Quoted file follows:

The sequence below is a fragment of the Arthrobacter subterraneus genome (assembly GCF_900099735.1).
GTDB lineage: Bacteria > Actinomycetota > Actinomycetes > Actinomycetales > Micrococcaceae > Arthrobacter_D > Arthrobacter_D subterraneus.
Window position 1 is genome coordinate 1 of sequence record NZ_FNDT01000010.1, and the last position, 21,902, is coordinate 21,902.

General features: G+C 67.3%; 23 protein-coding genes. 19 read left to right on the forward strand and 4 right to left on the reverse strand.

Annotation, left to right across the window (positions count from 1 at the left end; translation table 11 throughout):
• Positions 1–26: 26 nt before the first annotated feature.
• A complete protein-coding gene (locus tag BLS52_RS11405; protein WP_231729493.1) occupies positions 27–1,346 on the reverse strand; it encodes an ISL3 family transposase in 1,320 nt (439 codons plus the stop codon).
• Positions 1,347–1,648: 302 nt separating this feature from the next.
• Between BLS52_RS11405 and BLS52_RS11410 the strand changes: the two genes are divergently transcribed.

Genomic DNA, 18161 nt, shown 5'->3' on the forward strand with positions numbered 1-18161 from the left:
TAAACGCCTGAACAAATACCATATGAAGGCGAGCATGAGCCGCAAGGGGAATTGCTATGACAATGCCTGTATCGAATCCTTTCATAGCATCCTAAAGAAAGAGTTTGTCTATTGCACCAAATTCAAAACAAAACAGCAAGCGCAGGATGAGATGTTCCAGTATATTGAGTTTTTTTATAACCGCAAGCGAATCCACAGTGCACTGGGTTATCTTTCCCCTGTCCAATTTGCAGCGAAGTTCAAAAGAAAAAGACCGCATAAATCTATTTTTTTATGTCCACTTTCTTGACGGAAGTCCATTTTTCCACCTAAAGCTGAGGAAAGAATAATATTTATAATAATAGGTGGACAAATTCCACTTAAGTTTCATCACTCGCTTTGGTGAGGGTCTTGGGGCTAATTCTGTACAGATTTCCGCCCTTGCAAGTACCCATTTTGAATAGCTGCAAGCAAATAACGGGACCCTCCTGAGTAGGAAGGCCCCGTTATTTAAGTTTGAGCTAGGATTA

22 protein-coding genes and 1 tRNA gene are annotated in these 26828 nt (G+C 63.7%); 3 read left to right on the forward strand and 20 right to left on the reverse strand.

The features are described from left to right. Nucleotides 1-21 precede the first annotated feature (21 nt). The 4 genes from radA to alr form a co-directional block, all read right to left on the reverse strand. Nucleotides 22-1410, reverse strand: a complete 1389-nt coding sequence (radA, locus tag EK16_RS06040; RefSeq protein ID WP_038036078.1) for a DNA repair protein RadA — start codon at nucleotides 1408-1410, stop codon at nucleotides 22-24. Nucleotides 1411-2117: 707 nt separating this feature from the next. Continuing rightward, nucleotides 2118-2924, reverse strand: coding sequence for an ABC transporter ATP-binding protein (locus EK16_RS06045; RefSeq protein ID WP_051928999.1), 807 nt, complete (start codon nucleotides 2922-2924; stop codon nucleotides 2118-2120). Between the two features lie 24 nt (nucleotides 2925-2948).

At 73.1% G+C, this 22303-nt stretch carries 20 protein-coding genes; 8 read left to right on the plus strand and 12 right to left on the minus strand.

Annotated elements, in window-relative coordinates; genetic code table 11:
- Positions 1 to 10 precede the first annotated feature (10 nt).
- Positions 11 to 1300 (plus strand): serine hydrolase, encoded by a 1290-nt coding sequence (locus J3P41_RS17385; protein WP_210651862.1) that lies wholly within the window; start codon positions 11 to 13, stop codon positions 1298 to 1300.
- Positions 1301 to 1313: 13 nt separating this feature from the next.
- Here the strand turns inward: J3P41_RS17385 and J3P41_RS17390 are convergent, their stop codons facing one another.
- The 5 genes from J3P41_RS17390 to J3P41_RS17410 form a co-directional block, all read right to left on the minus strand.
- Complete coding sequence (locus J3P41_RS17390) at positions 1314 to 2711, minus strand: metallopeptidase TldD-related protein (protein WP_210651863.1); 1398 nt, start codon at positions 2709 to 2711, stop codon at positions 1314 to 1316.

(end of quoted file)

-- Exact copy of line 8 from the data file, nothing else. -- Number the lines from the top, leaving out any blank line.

• Positions 1,347–1,648: 302 nt separating this feature from the next.